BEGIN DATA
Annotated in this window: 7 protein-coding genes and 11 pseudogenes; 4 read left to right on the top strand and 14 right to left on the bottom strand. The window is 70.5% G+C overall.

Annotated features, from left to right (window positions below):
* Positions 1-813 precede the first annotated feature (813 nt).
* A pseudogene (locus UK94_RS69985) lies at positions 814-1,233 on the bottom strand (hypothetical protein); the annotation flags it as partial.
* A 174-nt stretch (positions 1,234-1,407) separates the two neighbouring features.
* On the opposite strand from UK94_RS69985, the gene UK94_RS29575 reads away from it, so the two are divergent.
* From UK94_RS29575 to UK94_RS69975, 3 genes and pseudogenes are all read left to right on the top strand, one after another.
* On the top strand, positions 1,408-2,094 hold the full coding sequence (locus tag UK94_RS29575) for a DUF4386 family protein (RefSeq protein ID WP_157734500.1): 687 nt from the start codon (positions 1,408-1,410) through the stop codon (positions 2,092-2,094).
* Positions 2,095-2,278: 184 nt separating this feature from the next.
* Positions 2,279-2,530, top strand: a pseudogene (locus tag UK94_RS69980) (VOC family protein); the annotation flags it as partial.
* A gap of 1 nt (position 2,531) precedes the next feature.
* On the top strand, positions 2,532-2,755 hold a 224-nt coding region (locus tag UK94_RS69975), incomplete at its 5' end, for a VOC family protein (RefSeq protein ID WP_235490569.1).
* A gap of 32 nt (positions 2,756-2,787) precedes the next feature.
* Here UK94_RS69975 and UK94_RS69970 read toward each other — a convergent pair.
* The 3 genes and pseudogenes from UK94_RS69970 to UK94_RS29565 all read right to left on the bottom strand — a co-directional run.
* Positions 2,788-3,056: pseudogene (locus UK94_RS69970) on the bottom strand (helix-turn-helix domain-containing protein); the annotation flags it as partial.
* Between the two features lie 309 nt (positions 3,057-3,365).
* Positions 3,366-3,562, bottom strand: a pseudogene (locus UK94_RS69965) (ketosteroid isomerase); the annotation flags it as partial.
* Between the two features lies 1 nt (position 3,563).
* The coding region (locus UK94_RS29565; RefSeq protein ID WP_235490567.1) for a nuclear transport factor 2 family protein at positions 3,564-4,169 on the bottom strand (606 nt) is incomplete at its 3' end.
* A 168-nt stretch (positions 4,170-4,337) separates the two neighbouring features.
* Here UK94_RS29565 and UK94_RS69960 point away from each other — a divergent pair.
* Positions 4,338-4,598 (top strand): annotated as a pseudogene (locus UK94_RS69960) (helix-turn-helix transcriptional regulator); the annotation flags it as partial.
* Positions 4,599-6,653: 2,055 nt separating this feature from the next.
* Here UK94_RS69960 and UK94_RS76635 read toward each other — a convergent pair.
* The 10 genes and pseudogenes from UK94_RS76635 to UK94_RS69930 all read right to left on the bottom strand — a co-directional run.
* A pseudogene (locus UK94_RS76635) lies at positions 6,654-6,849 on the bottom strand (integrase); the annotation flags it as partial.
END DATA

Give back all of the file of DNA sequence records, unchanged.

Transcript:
Annotated in this window: 7 protein-coding genes and 11 pseudogenes; 4 read left to right on the top strand and 14 right to left on the bottom strand. The window is 70.5% G+C overall.

Annotated features, from left to right (window positions below):
* Positions 1-813 precede the first annotated feature (813 nt).
* A pseudogene (locus UK94_RS69985) lies at positions 814-1,233 on the bottom strand (hypothetical protein); the annotation flags it as partial.
* A 174-nt stretch (positions 1,234-1,407) separates the two neighbouring features.
* On the opposite strand from UK94_RS69985, the gene UK94_RS29575 reads away from it, so the two are divergent.
* From UK94_RS29575 to UK94_RS69975, 3 genes and pseudogenes are all read left to right on the top strand, one after another.
* On the top strand, positions 1,408-2,094 hold the full coding sequence (locus tag UK94_RS29575) for a DUF4386 family protein (RefSeq protein ID WP_157734500.1): 687 nt from the start codon (positions 1,408-1,410) through the stop codon (positions 2,092-2,094).
* Positions 2,095-2,278: 184 nt separating this feature from the next.
* Positions 2,279-2,530, top strand: a pseudogene (locus tag UK94_RS69980) (VOC family protein); the annotation flags it as partial.
* A gap of 1 nt (position 2,531) precedes the next feature.
* On the top strand, positions 2,532-2,755 hold a 224-nt coding region (locus tag UK94_RS69975), incomplete at its 5' end, for a VOC family protein (RefSeq protein ID WP_235490569.1).
* A gap of 32 nt (positions 2,756-2,787) precedes the next feature.
* Here UK94_RS69975 and UK94_RS69970 read toward each other — a convergent pair.
* The 3 genes and pseudogenes from UK94_RS69970 to UK94_RS29565 all read right to left on the bottom strand — a co-directional run.
* Positions 2,788-3,056: pseudogene (locus UK94_RS69970) on the bottom strand (helix-turn-helix domain-containing protein); the annotation flags it as partial.
* Between the two features lie 309 nt (positions 3,057-3,365).
* Positions 3,366-3,562, bottom strand: a pseudogene (locus UK94_RS69965) (ketosteroid isomerase); the annotation flags it as partial.
* Between the two features lies 1 nt (position 3,563).
* The coding region (locus UK94_RS29565; RefSeq protein ID WP_235490567.1) for a nuclear transport factor 2 family protein at positions 3,564-4,169 on the bottom strand (606 nt) is incomplete at its 3' end.
* A 168-nt stretch (positions 4,170-4,337) separates the two neighbouring features.
* Here UK94_RS29565 and UK94_RS69960 point away from each other — a divergent pair.
* Positions 4,338-4,598 (top strand): annotated as a pseudogene (locus UK94_RS69960) (helix-turn-helix transcriptional regulator); the annotation flags it as partial.
* Positions 4,599-6,653: 2,055 nt separating this feature from the next.
* Here UK94_RS69960 and UK94_RS76635 read toward each other — a convergent pair.
* The 10 genes and pseudogenes from UK94_RS76635 to UK94_RS69930 all read right to left on the bottom strand — a co-directional run.
* A pseudogene (locus UK94_RS76635) lies at positions 6,654-6,849 on the bottom strand (integrase); the annotation flags it as partial.